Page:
Back in April you might remember the news that EBSCO was giving $1 million (or more) to help fund the development of a new open library services platform (LSP). American Libraries wrote about this on their blog post EBSCO Supports New Open Source Project. EBSCO has a Vice President of Open Source Platforms & Communities, Christopher Spalding, who is taking an active role in the project. At the time of EBSCO’s announcement the name of the project had not been announced.
At the Code4Lib 2016 Conference in March, Sebastian Hammer gave a talk on the state of the project at that time, still with no name. Watch his presentation: Constructive Disintegration — Re-imagining the Library Platform as Microservices. Some goals of the projet (from his slide) are:
- Easy + fun to extend and customize
- Apache 2 license: Everyone can play
- Cloud-ready, multi-tenant, built around an open knowledge base, linked data, electronic and print resource management
- Can be hosted by commercial vendors, library networks, or locally
- Modular — snap-in modules (apps) can be contributed by libraries or vendors.
During the ALA 2016 Annual Conference the FOLIO project was announced.
FOLIO stands for the Future of Libraries is Open. It is currently a software platform to be used as a starting point to build library services. Consider FOLIO as a “cloud-based operating system” for applications.
The project is being led by the Denmark-based company Index Data headed by Sebastian Hammer (a panelist at the ALA 2016 Annual Conference) and the Open Library Environment (OLE) directed by Michael Winkler. The main source of funding comes from EBSCO. The Open Library Foundation, a nonprofit oversight organization, was set up to direct the project.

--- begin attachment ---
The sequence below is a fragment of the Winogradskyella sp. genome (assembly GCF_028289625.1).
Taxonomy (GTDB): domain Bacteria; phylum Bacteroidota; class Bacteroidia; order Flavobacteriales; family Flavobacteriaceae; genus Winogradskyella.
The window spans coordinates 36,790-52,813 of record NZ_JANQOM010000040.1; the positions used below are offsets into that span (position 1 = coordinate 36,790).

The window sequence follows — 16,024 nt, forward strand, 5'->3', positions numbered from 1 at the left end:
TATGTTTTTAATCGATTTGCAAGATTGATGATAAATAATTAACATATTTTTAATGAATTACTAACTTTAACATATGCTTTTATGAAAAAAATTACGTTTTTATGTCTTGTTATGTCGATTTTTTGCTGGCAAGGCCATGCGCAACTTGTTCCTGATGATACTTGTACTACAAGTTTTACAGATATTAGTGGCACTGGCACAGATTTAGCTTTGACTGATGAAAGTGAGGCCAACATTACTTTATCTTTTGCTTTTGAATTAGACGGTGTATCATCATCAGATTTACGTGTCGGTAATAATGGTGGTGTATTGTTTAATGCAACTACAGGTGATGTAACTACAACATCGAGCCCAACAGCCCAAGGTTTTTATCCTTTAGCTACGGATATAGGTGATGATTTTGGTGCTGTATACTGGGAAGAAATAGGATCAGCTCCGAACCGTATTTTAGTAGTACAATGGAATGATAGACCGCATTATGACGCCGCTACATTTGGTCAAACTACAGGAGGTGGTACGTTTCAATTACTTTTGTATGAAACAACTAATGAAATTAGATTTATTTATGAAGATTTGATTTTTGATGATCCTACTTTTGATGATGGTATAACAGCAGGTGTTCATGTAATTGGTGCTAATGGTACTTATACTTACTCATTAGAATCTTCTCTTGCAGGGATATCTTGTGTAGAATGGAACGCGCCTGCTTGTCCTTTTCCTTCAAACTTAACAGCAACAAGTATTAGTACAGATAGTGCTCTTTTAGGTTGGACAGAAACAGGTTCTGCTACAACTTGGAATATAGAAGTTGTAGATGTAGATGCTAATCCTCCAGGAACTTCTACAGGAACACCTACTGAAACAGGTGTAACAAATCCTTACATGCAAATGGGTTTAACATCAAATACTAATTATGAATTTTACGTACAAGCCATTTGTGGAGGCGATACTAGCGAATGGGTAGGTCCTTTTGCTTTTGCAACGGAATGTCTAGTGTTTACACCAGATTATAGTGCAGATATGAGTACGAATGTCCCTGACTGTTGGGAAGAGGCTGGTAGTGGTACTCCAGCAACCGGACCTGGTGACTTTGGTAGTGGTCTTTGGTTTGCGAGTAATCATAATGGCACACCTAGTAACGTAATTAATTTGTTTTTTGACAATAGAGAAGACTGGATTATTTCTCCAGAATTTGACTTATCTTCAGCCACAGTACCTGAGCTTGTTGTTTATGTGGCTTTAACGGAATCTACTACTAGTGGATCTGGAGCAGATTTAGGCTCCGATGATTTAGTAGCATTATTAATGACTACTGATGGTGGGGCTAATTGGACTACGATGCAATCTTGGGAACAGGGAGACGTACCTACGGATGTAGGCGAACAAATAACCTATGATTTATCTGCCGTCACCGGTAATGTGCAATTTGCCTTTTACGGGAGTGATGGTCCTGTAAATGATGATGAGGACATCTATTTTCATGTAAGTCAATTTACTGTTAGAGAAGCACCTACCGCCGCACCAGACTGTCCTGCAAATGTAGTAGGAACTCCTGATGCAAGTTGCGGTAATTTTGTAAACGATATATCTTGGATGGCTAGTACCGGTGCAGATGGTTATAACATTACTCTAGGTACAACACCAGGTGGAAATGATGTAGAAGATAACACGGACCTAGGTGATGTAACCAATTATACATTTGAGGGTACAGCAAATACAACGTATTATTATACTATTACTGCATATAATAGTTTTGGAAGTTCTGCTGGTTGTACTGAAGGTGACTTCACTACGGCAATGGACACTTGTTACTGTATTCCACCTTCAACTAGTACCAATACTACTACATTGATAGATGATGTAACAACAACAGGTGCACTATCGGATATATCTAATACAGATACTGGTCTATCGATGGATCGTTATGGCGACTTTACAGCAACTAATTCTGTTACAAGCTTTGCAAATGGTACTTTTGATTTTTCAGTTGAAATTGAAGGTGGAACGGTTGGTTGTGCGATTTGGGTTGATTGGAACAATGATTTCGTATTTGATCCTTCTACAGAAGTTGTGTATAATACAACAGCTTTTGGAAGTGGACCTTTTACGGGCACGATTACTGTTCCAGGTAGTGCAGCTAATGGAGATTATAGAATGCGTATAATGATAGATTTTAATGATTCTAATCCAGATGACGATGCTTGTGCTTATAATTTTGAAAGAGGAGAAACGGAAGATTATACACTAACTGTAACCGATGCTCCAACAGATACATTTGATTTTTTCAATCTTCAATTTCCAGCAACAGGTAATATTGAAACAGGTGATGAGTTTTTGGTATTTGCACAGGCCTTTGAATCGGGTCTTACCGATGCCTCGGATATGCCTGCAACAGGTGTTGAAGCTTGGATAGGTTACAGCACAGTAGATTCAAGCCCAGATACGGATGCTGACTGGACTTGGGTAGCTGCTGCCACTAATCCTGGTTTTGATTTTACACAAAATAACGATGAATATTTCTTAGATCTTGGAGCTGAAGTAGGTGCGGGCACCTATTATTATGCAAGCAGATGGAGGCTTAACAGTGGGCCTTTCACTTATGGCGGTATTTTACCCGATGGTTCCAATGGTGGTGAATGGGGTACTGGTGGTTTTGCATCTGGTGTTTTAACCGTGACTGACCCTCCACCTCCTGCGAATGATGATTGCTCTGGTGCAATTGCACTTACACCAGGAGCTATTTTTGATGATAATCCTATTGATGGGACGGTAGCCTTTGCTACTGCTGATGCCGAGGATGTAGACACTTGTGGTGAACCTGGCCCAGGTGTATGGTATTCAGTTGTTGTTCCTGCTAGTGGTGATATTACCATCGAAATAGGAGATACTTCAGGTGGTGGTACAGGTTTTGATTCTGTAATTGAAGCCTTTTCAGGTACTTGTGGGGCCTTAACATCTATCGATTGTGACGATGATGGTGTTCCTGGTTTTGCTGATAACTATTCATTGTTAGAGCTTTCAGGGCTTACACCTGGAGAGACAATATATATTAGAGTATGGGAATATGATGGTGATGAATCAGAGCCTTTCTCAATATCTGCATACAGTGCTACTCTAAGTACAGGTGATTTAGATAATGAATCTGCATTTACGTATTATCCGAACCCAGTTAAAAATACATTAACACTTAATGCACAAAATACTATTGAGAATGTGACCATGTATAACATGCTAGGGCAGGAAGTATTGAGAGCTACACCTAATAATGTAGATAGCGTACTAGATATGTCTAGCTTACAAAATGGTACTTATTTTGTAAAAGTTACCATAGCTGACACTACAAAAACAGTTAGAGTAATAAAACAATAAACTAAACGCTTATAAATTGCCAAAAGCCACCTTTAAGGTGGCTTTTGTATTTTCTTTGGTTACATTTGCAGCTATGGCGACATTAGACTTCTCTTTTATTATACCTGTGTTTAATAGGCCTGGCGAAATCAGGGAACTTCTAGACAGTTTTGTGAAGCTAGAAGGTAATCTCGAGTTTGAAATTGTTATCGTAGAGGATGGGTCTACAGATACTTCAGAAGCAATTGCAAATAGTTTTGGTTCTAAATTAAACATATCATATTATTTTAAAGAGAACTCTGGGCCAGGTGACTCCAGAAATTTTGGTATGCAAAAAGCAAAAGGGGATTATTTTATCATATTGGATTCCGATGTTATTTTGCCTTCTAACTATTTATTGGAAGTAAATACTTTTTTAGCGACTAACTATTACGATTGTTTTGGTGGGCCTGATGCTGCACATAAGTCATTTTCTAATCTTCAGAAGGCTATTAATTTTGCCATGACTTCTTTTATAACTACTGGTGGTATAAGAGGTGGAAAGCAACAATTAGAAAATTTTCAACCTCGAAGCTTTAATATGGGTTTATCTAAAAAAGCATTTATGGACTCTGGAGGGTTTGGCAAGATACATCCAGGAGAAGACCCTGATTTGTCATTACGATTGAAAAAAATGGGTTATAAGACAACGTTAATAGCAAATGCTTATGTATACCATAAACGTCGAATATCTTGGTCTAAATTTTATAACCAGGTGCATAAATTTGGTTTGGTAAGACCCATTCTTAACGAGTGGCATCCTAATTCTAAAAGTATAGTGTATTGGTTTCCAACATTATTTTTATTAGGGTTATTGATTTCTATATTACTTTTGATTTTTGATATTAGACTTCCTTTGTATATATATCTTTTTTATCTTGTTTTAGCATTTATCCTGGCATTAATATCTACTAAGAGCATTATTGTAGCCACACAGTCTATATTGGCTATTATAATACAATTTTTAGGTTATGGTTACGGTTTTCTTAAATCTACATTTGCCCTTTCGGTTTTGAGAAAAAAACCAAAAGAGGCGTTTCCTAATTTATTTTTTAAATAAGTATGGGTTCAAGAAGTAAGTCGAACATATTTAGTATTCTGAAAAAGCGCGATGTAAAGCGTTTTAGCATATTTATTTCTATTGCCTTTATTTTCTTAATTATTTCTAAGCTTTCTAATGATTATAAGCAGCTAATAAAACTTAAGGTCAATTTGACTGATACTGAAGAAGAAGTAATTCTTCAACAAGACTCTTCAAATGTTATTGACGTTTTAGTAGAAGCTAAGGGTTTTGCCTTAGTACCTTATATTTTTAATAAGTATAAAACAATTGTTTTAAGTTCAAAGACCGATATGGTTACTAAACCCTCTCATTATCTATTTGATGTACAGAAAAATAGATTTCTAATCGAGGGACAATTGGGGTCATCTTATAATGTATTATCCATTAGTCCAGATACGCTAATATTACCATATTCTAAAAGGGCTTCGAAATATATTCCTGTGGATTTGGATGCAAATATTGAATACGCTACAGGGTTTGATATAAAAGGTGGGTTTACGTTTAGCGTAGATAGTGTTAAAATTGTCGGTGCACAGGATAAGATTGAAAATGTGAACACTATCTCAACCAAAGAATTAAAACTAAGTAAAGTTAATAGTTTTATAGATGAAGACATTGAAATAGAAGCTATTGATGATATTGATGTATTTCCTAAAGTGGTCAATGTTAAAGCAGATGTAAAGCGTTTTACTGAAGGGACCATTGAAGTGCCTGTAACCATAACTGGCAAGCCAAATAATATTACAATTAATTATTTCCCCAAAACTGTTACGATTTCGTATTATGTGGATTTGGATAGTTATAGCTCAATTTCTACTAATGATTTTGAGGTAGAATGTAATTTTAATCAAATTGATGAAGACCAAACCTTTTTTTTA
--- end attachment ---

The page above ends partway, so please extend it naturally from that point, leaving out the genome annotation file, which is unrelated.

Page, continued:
Index Data will be responsible for building the core platform which will be released as open source software under an Apache version 2.0 license. The FOLIO platform software can be downloaded and installed locally or hosted on cloud-based servers from library vendors such as EBSCO, SirsiDynix, and ByWater Solutions. Index Data intends to make the platform “as little as possible” and not create obstacles to development.
Read the FOLIO press release: Introducing FOLIO – A new collaboration bringing libraries, service providers and developers together to speed innovation and redefine the future of library automation (June 24, 2016).
On top of the FOLIO platform, developers from library vendors, organizations, and member institutions will build modules, applications, and services. Apps will include traditional ILS service modules such as Acquisitions, Cataloging, and Circulation. We should eventually see LMS functionality including electronic resource management, OPAC, data conversion, and resource sharing. Native Linked Data output is not in the works but it is expected that this model will be supported.
Developers of existing library services can choose to port their applications to FOLIO or simply build integration points to their current systems. The FOLIO platform should make software with open APIs even more attractive to users.
In August, Index Data will release prototype code on GitHub. Developers can then turn their attention to building microservices. Note that although the FOLIO platform itself is open source and free, some of the premium apps built to run on it might be created and sold by library vendors.
FOLIO can also be thought of as a community of institutions and vendors working together. There are many ways to interact and get involved with the FOLIO community:
FOLIO Website – News updates at www.folio.org/news.
OLE Website – Blog posts at www.openlibraryenvironment.org.
Email Lists – Subscribe and archives at lists.openlibraryfoundation.org.
FOLIO on Twitter – @FOLIO_LSP
OLE on Twitter – @ole_community
FOLIO Forum on Twitter – #FOLIOForum
We will certainly be following this project and bringing you more information as the platform launches and develops.